7. Some of the findings reached by the learned judge are factually incorrect. His notions about the social purpose behind Section 5(1) (a) of the Bombay Probation of Offenders Act, 1938 may endanger law and order. It may encourage violence. The learned judge seriously erred in thinking that the respondents acted on a sudden impulse and on account of the heat and anger that was generated. It is clear from the facts established in the case that the acts complained of were done after premeditation. It was a concerted and a well planned attack. No one but a mad man commits a crime without some motive or some real or imaginary grievance. If perverted notions are considered as mitigating circumstances then there will be chaos in society. We do not know what the learned judge meant by saying that the accused did not belong to a regular class of criminals. Most accused who come up before courts are not old offenders nor do they belong to any criminal tribe. That does not mean that the offence committed by them should not be dealt with in accordance with law.
8. Section 5(1) of the Bombay Probation of Offenders Act, 1938 reads
Notwithstanding anything contained in any enactment for the time being in force, when--
(a) any male person is convicted of an offence not punishable with death or transportation for life, or
(b) any woman is convicted of an offence of any kind, if it appears to the court by which the offender is convicted, that regard being had to the age, character, antecedents or physical or mental condition of the offender, or to the circumstances in which the offence was committed, it is expedient that the offender should be released on probation of good conduct, the court, may for reasons to be recorded in writing instead of sentencing him at once to any punishment, direct that he be released on his entering into a bond, with or without sureties, to appear and receive sentence when called upon during such period not being less than one year and not exceeding three years as the court may direct, and in the meantime to keep the peace and be of good behavior.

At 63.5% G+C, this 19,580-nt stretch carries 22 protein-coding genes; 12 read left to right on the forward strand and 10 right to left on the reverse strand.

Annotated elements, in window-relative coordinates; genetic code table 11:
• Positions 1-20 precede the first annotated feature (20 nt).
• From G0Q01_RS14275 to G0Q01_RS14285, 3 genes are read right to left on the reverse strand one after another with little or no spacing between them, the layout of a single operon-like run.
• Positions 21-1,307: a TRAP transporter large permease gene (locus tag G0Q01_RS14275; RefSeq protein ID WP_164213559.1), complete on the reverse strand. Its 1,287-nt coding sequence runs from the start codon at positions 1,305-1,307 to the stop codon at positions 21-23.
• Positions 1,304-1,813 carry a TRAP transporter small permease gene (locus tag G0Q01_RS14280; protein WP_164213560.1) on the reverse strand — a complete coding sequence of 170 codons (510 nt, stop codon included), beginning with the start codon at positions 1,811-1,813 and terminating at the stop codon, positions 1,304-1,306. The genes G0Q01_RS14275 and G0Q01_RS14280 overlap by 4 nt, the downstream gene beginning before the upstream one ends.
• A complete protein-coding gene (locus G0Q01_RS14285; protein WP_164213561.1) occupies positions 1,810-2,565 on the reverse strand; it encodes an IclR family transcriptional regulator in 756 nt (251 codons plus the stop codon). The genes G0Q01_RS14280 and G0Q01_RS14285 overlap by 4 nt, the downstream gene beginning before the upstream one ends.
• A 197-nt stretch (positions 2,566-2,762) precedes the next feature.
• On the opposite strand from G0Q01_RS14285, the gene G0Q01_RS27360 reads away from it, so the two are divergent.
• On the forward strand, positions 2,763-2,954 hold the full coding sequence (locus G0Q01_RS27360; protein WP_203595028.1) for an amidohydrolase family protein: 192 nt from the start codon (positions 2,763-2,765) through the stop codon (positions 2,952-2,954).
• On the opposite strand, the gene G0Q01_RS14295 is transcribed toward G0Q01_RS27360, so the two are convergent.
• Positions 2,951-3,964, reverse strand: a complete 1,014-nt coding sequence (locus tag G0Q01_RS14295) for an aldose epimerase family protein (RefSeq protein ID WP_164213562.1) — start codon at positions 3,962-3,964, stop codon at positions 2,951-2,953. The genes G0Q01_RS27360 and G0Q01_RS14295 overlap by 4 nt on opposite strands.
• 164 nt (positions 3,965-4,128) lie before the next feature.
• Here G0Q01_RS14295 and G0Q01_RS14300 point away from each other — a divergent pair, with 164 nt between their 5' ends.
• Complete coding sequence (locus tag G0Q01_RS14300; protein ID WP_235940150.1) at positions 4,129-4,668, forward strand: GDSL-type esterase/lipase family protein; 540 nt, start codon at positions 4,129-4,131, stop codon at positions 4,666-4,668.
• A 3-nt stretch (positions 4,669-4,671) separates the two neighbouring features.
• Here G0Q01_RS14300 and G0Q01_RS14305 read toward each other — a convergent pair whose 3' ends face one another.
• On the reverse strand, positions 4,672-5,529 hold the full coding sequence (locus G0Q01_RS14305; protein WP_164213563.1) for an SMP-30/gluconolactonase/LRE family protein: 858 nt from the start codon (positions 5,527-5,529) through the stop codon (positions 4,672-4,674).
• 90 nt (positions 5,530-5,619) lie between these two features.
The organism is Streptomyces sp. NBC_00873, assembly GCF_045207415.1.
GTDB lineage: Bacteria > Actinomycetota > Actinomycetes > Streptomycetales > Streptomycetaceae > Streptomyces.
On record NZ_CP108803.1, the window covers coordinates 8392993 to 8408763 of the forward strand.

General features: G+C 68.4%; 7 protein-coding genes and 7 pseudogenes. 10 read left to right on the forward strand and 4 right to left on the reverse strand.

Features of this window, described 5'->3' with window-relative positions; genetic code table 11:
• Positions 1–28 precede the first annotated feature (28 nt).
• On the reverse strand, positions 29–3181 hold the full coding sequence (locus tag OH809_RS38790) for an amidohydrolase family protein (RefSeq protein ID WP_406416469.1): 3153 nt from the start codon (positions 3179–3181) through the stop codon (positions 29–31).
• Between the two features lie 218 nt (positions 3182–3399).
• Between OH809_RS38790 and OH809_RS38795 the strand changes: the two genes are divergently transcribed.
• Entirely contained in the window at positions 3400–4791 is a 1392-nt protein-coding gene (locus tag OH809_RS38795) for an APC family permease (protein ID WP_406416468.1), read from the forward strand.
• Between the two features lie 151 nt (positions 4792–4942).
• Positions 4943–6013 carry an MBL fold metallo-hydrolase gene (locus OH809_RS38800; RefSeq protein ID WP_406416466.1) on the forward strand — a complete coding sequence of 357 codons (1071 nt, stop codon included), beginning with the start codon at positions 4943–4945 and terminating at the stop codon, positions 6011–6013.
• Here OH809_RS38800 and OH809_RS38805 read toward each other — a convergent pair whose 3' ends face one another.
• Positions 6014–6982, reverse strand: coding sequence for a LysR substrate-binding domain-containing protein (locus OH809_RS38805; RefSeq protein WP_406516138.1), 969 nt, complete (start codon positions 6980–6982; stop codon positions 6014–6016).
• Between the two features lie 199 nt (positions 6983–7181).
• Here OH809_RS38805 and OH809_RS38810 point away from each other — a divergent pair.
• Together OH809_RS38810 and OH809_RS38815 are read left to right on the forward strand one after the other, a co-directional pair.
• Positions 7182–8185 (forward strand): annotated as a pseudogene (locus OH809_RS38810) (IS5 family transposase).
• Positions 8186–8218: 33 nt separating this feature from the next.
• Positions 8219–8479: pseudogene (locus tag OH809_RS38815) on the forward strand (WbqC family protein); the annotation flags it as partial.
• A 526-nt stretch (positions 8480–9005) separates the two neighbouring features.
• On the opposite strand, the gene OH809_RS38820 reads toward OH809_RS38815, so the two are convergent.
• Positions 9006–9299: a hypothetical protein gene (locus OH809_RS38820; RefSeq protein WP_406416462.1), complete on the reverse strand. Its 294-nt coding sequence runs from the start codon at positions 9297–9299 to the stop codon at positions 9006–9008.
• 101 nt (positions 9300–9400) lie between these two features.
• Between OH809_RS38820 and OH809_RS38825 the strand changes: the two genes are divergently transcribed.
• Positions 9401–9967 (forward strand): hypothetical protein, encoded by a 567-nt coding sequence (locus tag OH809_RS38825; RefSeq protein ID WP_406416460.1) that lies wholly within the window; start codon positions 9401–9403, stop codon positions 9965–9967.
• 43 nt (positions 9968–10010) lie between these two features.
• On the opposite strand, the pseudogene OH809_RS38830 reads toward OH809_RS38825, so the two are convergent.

9. In this case, the learned appellate judge did not take into consideration the age or the physical or mental conditions of the offenders. So far as the character of the accused is concerned, he could have considered it only in the context of what they did on the day of the occurrence. There was no other material before him. The offences committed by them show that they are desperate characters. The only thing that the learned appellate judge can be said to have considered is the circumstances in which the offences were committed. The fact that there was a call for strike is no ground for arson and assault of a grievous character. No section of the society can be permitted to take law into its own hand. There are ways to remedy social injustices. No individual can take upon himself the right to remedy any wrong done to him. It is impossible to have an orderly society, if we take to the ways of the jungle. There may be a genuine desire to change the present social order but that must and can be done through the instrumentalities of the State. In the final analysis, it is the people of this country through their representatives that must decide the social goals. If social wrongs are sought to be remedied in the streets then there can be neither peace nor progress. Without progress the attainment of social justice is impossible. Under our Constitution the rule of law has been made our way of life. It is a fallacy to think that rule of law and the law of the jungle can coexist.
10. After having expressed our views on the question presented for our determination and thereby corrected the error of law committed by the High Court, we feel there is no need at present to send the respondents to jail by having recourse to our power under Article 136 of the Constitution. The offence in this case was committed as far back as in August, 1963. The respondents are all workers. We are told that as a result of this incident they have been dismissed from service. Most of them have not even put in their appearance in these appeals. The judgment of the High Court was delivered on 5th November, 1966 nearly four years back. The suspended sentence imposed by the High Court has now been fully undergone by the respondents. We take it that the State filed these appeals primarily to get an authoritative interpretation of Section 5(1) of the Bombay Probation of Offenders Act, 1938. That purpose is now achieved. Hence we dismiss these appeals subject to the observations made above.